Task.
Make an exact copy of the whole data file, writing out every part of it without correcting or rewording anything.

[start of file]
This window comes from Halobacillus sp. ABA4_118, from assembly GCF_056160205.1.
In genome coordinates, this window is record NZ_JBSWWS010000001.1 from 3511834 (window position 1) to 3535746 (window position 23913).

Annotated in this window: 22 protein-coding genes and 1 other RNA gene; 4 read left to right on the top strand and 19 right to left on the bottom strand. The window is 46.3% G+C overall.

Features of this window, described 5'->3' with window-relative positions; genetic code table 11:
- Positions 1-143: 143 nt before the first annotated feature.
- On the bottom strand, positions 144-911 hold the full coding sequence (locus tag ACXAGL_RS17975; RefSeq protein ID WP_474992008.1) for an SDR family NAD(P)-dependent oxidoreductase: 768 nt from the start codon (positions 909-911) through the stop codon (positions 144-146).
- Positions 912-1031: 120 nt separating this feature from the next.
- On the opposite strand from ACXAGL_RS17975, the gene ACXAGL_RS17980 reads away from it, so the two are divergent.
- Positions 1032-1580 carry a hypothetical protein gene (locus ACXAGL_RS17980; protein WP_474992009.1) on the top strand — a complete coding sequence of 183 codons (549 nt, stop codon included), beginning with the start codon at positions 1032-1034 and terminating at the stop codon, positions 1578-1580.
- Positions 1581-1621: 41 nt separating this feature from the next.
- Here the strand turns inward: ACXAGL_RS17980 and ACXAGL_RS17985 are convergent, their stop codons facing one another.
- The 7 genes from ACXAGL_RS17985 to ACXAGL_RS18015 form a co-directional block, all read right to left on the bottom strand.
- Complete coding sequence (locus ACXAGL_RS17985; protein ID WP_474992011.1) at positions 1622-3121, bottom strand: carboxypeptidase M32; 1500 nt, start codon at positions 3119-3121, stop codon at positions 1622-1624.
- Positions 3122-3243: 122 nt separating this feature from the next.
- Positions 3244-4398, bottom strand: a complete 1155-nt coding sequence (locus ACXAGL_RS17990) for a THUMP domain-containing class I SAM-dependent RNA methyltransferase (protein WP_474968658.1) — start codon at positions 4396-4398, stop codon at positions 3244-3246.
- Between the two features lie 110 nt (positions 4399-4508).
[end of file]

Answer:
This window comes from Halobacillus sp. ABA4_118, from assembly GCF_056160205.1.
In genome coordinates, this window is record NZ_JBSWWS010000001.1 from 3511834 (window position 1) to 3535746 (window position 23913).

Annotated in this window: 22 protein-coding genes and 1 other RNA gene; 4 read left to right on the top strand and 19 right to left on the bottom strand. The window is 46.3% G+C overall.

Features of this window, described 5'->3' with window-relative positions; genetic code table 11:
- Positions 1-143: 143 nt before the first annotated feature.
- On the bottom strand, positions 144-911 hold the full coding sequence (locus tag ACXAGL_RS17975; RefSeq protein ID WP_474992008.1) for an SDR family NAD(P)-dependent oxidoreductase: 768 nt from the start codon (positions 909-911) through the stop codon (positions 144-146).
- Positions 912-1031: 120 nt separating this feature from the next.
- On the opposite strand from ACXAGL_RS17975, the gene ACXAGL_RS17980 reads away from it, so the two are divergent.
- Positions 1032-1580 carry a hypothetical protein gene (locus ACXAGL_RS17980; protein WP_474992009.1) on the top strand — a complete coding sequence of 183 codons (549 nt, stop codon included), beginning with the start codon at positions 1032-1034 and terminating at the stop codon, positions 1578-1580.
- Positions 1581-1621: 41 nt separating this feature from the next.
- Here the strand turns inward: ACXAGL_RS17980 and ACXAGL_RS17985 are convergent, their stop codons facing one another.
- The 7 genes from ACXAGL_RS17985 to ACXAGL_RS18015 form a co-directional block, all read right to left on the bottom strand.
- Complete coding sequence (locus ACXAGL_RS17985; protein ID WP_474992011.1) at positions 1622-3121, bottom strand: carboxypeptidase M32; 1500 nt, start codon at positions 3119-3121, stop codon at positions 1622-1624.
- Positions 3122-3243: 122 nt separating this feature from the next.
- Positions 3244-4398, bottom strand: a complete 1155-nt coding sequence (locus ACXAGL_RS17990) for a THUMP domain-containing class I SAM-dependent RNA methyltransferase (protein WP_474968658.1) — start codon at positions 4396-4398, stop codon at positions 3244-3246.
- Between the two features lie 110 nt (positions 4399-4508).